Introducing new J-Pride Coordinator Miriam Graham

J-Pride is JFCS’ program that works to engage Minnesota based Lesbian, Gay, Bisexual, Transgender, and Queer (LGBTQ) Jews and their allies to come together for social events, community gatherings, celebrations, and educational opportunities. (For more information on upcoming events and programming, “like” J-Pride on Facebook.) Miriam Graham, J-Pride’s new Program Coordinator, recently spoke about their goals for the program.

Why did the J-Pride Coordinator position appeal to you?

I’ve lived in Minneapolis for almost five years, and I’ve been a participant and leader at J-Pride events since I moved here, as well as organizing my own Queer Jewish spaces. When I heard that this job was opening up, I was thrilled—here’s a way I can do what I’m already doing, but professionally and with the resources I need.

What have been some of the biggest successes and challenges for J-Pride during this difficult year?

Oy, training in on a new job remotely has been difficult, to say the least. Not being physically at Pride I think was hard for a lot of reasons for participants and for us. But despite the trickiness of isolation, J-Pride has had really great success with our weekly Havdalah event with Shir Tikvah, with around 20 participants weekly over the last four months.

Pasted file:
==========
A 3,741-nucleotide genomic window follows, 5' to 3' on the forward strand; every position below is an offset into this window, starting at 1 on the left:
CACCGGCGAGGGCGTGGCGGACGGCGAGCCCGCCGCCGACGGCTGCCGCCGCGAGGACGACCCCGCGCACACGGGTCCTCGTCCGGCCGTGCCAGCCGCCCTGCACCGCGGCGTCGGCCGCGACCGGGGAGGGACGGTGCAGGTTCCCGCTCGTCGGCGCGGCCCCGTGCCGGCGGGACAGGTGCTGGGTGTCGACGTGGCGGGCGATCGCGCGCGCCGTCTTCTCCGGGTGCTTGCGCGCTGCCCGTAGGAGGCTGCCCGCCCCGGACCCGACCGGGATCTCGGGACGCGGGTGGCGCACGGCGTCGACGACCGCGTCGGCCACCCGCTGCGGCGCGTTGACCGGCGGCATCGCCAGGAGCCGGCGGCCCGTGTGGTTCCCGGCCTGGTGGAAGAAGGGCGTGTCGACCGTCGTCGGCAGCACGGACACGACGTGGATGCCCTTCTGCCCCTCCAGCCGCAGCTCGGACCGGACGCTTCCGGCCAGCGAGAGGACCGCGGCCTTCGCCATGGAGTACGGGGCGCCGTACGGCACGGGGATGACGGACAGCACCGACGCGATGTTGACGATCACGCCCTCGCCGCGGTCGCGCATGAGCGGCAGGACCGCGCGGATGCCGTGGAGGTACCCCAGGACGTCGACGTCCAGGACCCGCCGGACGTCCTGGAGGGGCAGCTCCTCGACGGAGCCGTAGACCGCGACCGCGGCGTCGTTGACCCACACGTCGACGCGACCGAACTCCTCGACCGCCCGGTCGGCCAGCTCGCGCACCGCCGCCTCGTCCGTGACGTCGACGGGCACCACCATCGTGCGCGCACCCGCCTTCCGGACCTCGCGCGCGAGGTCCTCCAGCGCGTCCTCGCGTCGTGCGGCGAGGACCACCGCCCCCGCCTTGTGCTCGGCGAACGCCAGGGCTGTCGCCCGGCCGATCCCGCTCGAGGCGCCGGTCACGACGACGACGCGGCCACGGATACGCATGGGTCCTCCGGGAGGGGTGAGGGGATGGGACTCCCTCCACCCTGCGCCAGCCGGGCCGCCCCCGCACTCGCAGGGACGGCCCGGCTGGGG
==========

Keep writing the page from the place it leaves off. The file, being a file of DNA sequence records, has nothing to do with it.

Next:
What are your goals for J-Pride, both in the short-term and the long-term?

Right now, all I’m thinking about is the High Holidays! We’re trying a combination of Zoom offerings, as well as distanced in-person events outside. Moving forward, I’m interested in finding alternative ways to gathering in the community safely beyond Zoom calls, exploring ritual innovation, doing more professional development and staff trainings, and reaching out to community members who aren’t as well represented in our events. I’d like to strike a good balance between ritual/religious, social/secular, and educational events.

Anything else you would like to add?

At the intersection of Queer and Jewish identities – not to mention those participants who self-identify as being mentally or physically disabled, non-white, or other marginalized identities – J-Pride participants face oppression on many levels. More than anything, I want our participants to feel supported, uplifted, taken care of, and listened to. Especially in this changing global moment, I want people to know that J-Pride and JFCS as a whole is a resource people can turn to, and that we’ll be here to help our participants however we can.